"I'm sorry, I'm not going to be able to stay that long. Thanks for the spot, though."

And off I went into the cold, rainy night.

The following night found me at Danny's Upstairs in Hoboken, the room run by Danny Aiello (yes, that Danny Aiello). It was my third time doing the show, and I was psyched because I always do well there. For some reason, straight Italian people from New Jersey enjoy listening to my faggy humor.

Papa, Don't Preach...

The night was particularly exciting because my parents, sisters and brother-in-law were there, along with assorted family friends (plus Robin Fox!), all of whom were seated front and center.

I got up and had a very strong set -- one of my best. "If only Danny Aiello were gay, my career could really go somewhere," I began. "He could bang my drum slowly, if you know what I mean." Danny loved this. So did my mom. Ours is a strange family.

There were a number of industry people in the crowd, included the owner of one of NYC's major comedy clubs. I'll call him Ed Burton.

I had contacted Ed almost a year ago, when I was looking for a new home for my Gay Bash. We had emailed each other back and forth for a couple weeks, but in the end I decided to bring the show to Comix, rather than to his club.

The next day, Robin emailed and said that Ed had really enjoyed my set -- and that I should email him about booking me.

So I did:

Hi, Ed.

Allow me to (re)introduce myself again. We spoke once about the possibility of my moving my Gay Bash to XXXXXX Comedy Club. And then you saw me perform at Danny's Upstairs in Hoboken this past Thursday night.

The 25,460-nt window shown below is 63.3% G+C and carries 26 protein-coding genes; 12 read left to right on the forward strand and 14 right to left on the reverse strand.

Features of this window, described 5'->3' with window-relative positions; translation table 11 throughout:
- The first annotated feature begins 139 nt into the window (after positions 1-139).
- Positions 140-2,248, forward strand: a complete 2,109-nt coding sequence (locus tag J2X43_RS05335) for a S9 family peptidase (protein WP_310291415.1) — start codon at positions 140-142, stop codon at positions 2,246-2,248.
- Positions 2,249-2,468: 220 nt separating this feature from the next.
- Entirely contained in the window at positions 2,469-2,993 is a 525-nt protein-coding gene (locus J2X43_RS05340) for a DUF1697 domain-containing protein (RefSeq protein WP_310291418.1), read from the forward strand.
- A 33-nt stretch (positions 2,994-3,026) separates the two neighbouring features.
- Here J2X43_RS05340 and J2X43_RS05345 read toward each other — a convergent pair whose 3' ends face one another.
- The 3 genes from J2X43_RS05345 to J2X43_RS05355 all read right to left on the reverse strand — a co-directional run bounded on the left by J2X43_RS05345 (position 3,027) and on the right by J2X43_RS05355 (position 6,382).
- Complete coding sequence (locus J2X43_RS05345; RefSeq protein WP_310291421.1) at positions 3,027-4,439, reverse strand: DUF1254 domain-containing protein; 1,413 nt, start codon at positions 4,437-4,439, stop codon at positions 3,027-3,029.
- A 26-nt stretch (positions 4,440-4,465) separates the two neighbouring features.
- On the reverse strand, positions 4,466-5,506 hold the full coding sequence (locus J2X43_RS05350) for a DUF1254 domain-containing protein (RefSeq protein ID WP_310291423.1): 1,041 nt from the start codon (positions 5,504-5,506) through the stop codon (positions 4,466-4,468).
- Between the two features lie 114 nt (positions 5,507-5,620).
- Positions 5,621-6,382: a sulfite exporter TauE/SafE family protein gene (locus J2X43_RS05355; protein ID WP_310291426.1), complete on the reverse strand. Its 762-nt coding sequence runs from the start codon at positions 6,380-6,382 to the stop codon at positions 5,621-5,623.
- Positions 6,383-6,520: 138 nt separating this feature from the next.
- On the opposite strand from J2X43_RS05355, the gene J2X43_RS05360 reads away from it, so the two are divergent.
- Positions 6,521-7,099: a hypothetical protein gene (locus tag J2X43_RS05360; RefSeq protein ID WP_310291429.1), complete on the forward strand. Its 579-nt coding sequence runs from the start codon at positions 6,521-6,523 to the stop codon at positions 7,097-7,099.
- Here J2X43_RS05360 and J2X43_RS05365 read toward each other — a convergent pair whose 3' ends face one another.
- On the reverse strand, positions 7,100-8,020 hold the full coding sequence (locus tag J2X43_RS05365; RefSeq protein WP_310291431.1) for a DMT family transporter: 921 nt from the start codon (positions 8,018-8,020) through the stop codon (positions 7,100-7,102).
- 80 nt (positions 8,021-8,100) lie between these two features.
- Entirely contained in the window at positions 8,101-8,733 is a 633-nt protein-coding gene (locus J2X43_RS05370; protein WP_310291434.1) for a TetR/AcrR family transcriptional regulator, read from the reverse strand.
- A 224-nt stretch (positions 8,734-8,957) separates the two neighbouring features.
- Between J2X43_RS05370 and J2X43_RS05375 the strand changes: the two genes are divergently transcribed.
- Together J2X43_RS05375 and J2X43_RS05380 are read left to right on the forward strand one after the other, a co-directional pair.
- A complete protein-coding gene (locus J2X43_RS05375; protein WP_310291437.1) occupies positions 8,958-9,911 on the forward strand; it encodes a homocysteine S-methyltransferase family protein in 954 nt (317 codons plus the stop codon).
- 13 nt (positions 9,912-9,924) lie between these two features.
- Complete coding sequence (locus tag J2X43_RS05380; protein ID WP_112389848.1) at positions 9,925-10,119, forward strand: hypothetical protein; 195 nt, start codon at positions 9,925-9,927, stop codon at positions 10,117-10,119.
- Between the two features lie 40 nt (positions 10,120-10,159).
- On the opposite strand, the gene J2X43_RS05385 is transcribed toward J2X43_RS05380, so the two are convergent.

I am no longer producing the Gay Bash but am always looking for opportunities to perform. If you have any upcoming shows for which you think I'd be well suited, please don't hesitate to contact me at this email address, or by phone at XXX-XXX-XXXX.

Thanks for your consideration and happy holidays,
Adam Sank

A day later, he emailed me back:

Not interested...Ed

Merry Christmas, indeed! This was the virtual equivalent of being punched in the stomach. What could have possibly evoked such a bitchy reply? Why reply at all?

So of course I wrote back:

Wow. Was it something I said?

Moments later, I got this:

Quite honestly, it was something you didn't say...You are talented and funny, but the way you left me hanging and blew me off to do your show at Comix was quite disrespectful. A person has the right to do a show wherever they want, however you could have called and let me know what you were going to do.